- 10YTreas US$. To evaluate low-volatility ETFs from 1994 to 2019, the analysis emulated the behavior of an investor in the U.S. In effect, the analysis used dollars to purchase U.S. and international low-volatility ETFs, and compared the results to investing dollars either in U.S. Treasury bonds or in a worldwide index of stocks in all developed countries including the U.S. As shown in the chart above, a portfolio of 10-year U.S. Treasuries held for 25 years, starting in 1994, reduced drawdowns by 77%, compared to investing entirely in worldwide stocks for the same period. While the return of the all-equity index exceeded U.S. inflation (5.2%, not shown in the chart), the U.S. Treasury benchmark also did well (3.5% above U.S. inflation).
- Rebalance MV 25%. When applied to minimum-volatility indexes for large-cap and mid-cap stocks, the rebalancing strategy that generated the smallest drawdowns had an allocation of 25%. That's notably higher than the allocation of 10% that best reduced drawdowns for all large-cap stocks. Rebalancing to 25% for minimum volatility reduced drawdowns more than investing in benchmark U.S. Treasuries (82% vs. 77%). It also generated better real returns (4.6% vs. 3.5%).
- Rotate MV 40-or-15. For the rotation strategy, the combination of floor and ceiling values that best limited drawdowns was 40% at the ceiling and 15% at the floor. Over the most recent 25 years, drawdowns were reduced 84% by the strategy of swapping between 40% and 15% in minimum volatility indexes while investing the remainder in U.S. Treasuries. Real returns were the best of all methods (5.3%), much better than the benchmark for Treasuries (3.5%) and on par with buying and holding all stocks in the worldwide index (5.2%, not shown in the chart).
If your primary goal is to limit drawdowns on investments to be spent more than a year or two in the future, several good options are available. The choice between them may depend on how much effort you are willing to put into monitoring and managing your portfolio.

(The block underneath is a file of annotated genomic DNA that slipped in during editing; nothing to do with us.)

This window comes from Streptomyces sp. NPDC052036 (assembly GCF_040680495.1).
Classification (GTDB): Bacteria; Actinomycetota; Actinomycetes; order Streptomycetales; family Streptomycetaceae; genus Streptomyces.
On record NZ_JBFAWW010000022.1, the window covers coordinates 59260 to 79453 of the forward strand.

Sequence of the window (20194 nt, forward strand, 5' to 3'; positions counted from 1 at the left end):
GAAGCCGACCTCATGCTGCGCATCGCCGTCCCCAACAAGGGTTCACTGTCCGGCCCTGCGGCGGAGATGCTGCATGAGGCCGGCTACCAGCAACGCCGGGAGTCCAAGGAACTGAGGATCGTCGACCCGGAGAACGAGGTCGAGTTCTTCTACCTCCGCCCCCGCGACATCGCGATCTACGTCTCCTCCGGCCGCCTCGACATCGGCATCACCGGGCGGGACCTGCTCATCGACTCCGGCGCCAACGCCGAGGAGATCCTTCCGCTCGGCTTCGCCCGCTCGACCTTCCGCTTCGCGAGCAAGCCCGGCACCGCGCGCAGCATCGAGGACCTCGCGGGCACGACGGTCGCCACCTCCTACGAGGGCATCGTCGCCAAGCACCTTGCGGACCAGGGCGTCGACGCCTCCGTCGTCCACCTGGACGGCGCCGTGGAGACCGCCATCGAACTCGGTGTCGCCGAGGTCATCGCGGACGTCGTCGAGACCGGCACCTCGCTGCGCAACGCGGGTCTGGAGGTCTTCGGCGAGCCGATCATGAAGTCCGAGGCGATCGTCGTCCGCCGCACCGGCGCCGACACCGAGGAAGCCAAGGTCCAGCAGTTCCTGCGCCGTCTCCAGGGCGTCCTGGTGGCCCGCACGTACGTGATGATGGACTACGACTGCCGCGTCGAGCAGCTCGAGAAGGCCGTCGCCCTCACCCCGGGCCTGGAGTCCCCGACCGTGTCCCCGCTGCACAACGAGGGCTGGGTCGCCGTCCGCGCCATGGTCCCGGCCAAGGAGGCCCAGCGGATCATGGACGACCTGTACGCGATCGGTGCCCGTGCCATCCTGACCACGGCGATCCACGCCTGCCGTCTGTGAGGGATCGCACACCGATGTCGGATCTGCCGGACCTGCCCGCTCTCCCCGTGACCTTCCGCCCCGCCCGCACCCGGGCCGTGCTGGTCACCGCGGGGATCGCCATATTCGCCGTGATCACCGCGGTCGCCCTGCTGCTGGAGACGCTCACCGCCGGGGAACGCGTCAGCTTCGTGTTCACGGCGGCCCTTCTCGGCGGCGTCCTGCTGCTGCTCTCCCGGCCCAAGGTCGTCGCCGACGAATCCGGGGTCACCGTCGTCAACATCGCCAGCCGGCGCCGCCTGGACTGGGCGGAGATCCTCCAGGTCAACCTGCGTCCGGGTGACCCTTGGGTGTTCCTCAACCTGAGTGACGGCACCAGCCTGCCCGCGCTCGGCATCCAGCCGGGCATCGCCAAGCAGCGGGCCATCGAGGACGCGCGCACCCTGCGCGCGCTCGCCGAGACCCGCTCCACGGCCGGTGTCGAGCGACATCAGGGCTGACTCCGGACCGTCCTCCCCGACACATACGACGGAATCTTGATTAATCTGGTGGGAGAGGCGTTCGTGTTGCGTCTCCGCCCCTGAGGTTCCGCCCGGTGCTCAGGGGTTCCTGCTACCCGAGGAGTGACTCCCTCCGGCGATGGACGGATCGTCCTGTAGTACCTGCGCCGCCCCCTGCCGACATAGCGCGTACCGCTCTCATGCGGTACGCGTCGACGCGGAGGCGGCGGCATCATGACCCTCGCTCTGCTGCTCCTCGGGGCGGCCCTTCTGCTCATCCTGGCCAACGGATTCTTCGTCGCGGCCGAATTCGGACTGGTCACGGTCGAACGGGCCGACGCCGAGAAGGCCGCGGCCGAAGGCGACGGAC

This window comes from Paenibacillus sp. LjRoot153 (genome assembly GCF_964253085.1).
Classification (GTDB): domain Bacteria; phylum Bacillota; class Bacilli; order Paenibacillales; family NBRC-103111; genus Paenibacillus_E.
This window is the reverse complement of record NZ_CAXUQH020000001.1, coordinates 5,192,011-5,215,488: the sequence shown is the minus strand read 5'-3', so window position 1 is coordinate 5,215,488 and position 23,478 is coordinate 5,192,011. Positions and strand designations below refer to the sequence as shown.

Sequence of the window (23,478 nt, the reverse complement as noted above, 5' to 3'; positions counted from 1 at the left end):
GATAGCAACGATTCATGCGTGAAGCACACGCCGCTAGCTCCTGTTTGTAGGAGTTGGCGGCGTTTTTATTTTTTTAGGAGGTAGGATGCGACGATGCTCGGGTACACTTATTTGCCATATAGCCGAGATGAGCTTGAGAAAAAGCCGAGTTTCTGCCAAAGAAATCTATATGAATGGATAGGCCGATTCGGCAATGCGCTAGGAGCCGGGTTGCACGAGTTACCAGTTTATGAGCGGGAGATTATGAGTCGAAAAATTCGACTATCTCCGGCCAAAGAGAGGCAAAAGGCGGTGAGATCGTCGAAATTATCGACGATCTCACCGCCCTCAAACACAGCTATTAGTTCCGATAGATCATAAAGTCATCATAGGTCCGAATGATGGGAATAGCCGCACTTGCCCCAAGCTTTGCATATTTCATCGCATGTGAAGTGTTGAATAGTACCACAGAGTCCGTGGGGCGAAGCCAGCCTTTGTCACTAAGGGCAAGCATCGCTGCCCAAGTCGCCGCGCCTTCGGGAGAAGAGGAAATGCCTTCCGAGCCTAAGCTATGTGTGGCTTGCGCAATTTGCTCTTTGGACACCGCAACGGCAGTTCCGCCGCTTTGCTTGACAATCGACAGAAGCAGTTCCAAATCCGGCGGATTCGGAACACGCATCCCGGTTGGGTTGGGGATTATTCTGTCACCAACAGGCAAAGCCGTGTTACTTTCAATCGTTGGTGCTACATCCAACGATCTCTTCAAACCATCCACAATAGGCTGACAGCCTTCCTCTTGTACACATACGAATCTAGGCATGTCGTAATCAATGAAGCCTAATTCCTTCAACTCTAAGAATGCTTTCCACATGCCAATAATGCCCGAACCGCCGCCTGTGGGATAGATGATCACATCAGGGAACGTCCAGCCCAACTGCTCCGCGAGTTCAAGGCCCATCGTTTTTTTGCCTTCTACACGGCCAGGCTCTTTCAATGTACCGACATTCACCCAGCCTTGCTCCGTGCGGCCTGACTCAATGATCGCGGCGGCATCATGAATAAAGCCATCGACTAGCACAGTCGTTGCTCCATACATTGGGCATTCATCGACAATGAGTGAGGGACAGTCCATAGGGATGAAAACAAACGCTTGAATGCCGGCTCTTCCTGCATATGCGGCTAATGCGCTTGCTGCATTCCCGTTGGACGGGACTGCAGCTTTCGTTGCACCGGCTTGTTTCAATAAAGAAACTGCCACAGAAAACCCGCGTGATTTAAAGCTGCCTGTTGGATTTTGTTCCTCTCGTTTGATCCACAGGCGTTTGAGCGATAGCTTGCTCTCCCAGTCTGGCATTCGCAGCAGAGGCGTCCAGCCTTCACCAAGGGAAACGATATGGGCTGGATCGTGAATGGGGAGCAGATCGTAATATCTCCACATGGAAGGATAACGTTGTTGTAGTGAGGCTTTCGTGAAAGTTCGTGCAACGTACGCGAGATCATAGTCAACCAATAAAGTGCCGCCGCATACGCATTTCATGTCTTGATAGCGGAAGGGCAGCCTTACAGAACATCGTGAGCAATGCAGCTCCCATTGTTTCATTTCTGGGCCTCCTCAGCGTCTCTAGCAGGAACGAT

- As a hands-off, low-effort method, investing entirely in local, intermediate-term government securities, comparable to 10-year Treasuries, is certainly a good choice. It is likely to generate better returns than bank deposits or money-market funds, to stay ahead of inflation in most periods, and to suffer drawdowns only temporarily and modestly. That said, this strategy is not completely risk-free. The cautionary counterexample is 1944 to 1969 in the U.S., when 10-year Treasuries fell behind inflation by -0.7% per year, resulting in a cumulative 16% loss in buying power over the 25-year period.
- Rebalancing requires a bit of work. If done with a low allocation to stocks, around 10% to 15%, it can be safer than the all-Treasuries method, and it may generate modestly better returns. It certainly seems worth the effort (and possibly worth the expense, if you get your investment firm to do the work).
- Rotation, like rebalancing, will require you to monitor your portfolio every month. The necessary effort is probably not much more than doing your own rebalancing. To limit drawdowns, the best settings for the rotation strategy were competitive with Treasuries and with rebalancing. Significantly, rotation bested all other strategies on real returns. (For more examples, see Rotating Out of Harm's Way and Does Rotation Work in Global Markets.)